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Recommendation needed to minimize pump case warpage cause by heat due to welding.
2

Recommendation needed to minimize pump case warpage cause by heat due to welding.

Recommendation needed to minimize pump case warpage cause by heat due to welding.

(OP)
Hello,

We are weld repairing a pump case on IDs/bores and want to minimize case warpage. This is because warpage can cause other issues like more extra machining and additional work will be needed if case warps too much. Especially the case split lines need to be relatively flat (within 0.020") so we dont have to take too much from split lines when planning.

Case base material is Carbon steel and bores are welded with 309 weld overlay. Welding will be needed at location shown in below picture.

Things that I am planning to do to minimize warpage: Use TIG welding instead of stick, weld at different locations and give time to settle (while maintaining inter-pass temp) and minimize weld thickness. Any thing else that you can recommend?



That diameter needing welding is 14 inches.

RE: Recommendation needed to minimize pump case warpage cause by heat due to welding.

Quote (Mech5656)

Things that I am planning to do to minimize warpage: Use TIG welding instead of stick, weld at different locations and give time to settle (while maintaining inter-pass temp) and minimize weld thickness. Any thing else that you can recommend?

1) For mitigating distortion you could not do worse than TIG. If available I recommend a wire process, with GMAW in intelligent short-arc mode preferred. Pulsed spray GMAW or FCAW are the next preferred processes. Small diameter SMAW is not good, unless it can get you a desirable thickness in one layer (see 2 below).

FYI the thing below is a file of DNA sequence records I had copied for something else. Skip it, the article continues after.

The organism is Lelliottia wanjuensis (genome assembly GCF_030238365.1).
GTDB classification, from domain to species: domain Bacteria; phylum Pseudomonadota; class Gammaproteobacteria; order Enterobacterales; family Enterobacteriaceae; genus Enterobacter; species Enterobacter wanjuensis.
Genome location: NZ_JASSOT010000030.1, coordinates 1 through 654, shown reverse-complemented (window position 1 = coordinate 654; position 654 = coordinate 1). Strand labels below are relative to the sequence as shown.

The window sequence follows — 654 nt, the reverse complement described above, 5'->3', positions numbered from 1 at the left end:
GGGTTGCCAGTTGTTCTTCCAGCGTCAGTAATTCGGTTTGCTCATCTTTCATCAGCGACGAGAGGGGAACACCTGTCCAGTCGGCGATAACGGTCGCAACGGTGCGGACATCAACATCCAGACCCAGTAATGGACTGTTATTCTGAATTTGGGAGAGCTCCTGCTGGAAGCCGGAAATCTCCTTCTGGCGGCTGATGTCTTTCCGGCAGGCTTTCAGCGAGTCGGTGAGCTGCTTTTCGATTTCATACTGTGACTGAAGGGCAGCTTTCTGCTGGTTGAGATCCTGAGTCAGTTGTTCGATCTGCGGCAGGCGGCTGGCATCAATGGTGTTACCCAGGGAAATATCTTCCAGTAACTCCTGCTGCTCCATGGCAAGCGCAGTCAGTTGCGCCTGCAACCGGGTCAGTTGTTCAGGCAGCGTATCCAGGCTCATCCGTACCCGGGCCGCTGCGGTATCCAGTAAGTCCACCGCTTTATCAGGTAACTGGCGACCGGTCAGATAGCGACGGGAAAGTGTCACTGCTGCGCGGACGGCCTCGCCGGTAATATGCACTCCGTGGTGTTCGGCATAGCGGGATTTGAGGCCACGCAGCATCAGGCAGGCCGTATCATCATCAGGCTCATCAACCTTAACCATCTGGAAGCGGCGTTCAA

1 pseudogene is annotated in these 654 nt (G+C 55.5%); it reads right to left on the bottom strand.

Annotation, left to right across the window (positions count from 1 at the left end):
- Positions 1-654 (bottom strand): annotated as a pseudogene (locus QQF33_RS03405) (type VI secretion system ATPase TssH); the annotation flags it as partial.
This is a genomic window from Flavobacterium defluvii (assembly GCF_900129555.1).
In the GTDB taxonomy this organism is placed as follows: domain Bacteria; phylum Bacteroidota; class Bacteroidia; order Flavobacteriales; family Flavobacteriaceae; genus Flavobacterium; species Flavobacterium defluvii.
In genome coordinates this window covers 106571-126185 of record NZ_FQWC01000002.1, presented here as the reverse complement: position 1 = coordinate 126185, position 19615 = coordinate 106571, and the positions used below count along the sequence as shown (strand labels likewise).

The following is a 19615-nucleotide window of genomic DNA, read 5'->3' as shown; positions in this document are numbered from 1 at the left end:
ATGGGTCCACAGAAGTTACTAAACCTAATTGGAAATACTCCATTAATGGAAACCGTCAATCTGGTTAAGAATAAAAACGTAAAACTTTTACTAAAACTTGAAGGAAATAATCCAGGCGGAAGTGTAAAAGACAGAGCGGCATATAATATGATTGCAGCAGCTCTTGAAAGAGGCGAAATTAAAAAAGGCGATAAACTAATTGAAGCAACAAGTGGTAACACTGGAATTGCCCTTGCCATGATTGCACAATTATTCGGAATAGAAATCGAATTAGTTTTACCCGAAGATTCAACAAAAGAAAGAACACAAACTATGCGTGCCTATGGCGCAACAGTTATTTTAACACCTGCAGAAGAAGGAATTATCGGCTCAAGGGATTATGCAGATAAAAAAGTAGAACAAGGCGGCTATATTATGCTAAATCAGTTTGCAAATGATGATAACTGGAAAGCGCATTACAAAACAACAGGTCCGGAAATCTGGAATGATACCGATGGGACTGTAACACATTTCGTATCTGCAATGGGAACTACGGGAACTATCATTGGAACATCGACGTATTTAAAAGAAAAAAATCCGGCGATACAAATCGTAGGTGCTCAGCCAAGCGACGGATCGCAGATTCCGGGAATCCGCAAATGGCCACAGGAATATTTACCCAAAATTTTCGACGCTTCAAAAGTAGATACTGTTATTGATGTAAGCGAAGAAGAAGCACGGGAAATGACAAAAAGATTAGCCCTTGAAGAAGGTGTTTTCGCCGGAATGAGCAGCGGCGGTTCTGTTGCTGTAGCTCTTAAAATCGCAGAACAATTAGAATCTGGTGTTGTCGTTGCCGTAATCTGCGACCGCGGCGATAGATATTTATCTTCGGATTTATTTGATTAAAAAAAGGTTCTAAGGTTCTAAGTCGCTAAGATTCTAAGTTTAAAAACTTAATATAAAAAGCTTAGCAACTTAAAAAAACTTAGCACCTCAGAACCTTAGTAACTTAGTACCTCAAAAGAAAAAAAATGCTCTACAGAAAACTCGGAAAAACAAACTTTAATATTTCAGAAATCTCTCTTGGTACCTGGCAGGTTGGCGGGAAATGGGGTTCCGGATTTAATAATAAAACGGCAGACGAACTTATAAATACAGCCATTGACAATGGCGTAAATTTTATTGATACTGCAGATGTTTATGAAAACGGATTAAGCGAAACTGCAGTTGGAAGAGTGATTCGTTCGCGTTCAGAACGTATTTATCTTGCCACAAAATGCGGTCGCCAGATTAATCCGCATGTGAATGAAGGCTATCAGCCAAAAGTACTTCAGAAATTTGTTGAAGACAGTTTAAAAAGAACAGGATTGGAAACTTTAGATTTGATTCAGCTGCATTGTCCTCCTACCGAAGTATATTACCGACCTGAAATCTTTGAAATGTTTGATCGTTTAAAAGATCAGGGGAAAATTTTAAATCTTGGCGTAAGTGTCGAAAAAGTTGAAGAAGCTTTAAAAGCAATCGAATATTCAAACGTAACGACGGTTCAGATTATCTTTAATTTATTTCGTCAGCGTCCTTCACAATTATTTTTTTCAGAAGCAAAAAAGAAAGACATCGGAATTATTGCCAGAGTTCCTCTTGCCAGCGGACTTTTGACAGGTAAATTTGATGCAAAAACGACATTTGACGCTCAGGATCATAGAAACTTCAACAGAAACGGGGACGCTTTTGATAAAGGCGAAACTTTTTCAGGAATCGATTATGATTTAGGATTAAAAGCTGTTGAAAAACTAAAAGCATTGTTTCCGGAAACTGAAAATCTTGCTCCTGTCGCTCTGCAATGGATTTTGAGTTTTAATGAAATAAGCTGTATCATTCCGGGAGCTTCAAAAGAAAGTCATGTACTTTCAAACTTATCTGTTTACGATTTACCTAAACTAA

2) As a first approximation (all other factors being equal), distortion is proportional to the amount of deposit. That implies minimizing overwelding, so you should devise a layer thickness strategy that exceeds the minimum finished thickness by as little as possible.

3) Location can be more or less significant in terms of the impact on significant dimensions.

4) Stainless weld deposit will cause more distortion than carbon steel.

This casing looks sufficiently massive to resist bending. But again, the critical question is how much you want to do.

"Everyone is entitled to their own opinions, but they are not entitled to their own facts."

RE: Recommendation needed to minimize pump case warpage cause by heat due to welding.

If you're going to plane the mating surface of the cases, the bores will not be round and all will need refinishing regardless.

How much thickness to you need to build up?

For low temperature applications I have used hard chrome to replace lost material while keeping machine work to a minimum. Electroless nickel may not need any post application clean up depending on your specific requirements.

RE: Recommendation needed to minimize pump case warpage cause by heat due to welding.

Like Tug, I would opt first for an electroless nickel build, no disortion worries. Alternatively, I would find somebody locally who could flame spray the areas of interest using the alloy of your choice. We've done tribological overlays on steel and bronze to good success using the latter.

RE: Recommendation needed to minimize pump case warpage cause by heat due to welding.

Preheat the entire case before welding.

Generally, with carbon steel about 10% of the distortion is from the weld cooling and contracting, the remaining 90% of the distortion is from the thermal gradients from one location to another (weld to HAZ to unaffected base metal). Cutting to the chase, where ever the base metal experiences a thermal gradient of more than 220 degrees F (round numbers), the base metal has undergone some plastic deformation. Heating the entire case reduces the thermal gradient, thus reduces the resulting distortion. Why? Any base metal that has experienced a thermal gradient in excess of 220 degrees F, has deformed because the yield point has been exceeded and there is plastic flow. Heating the metal, expansion, plastic flow. Cooling the metal is contracting and where there has been plastic flow, the residual stress is equal to the yield point of the material. Easily explained with a drawing showing the isothermal lines, tough to show without the drawings showing the weld without preheat and with preheat.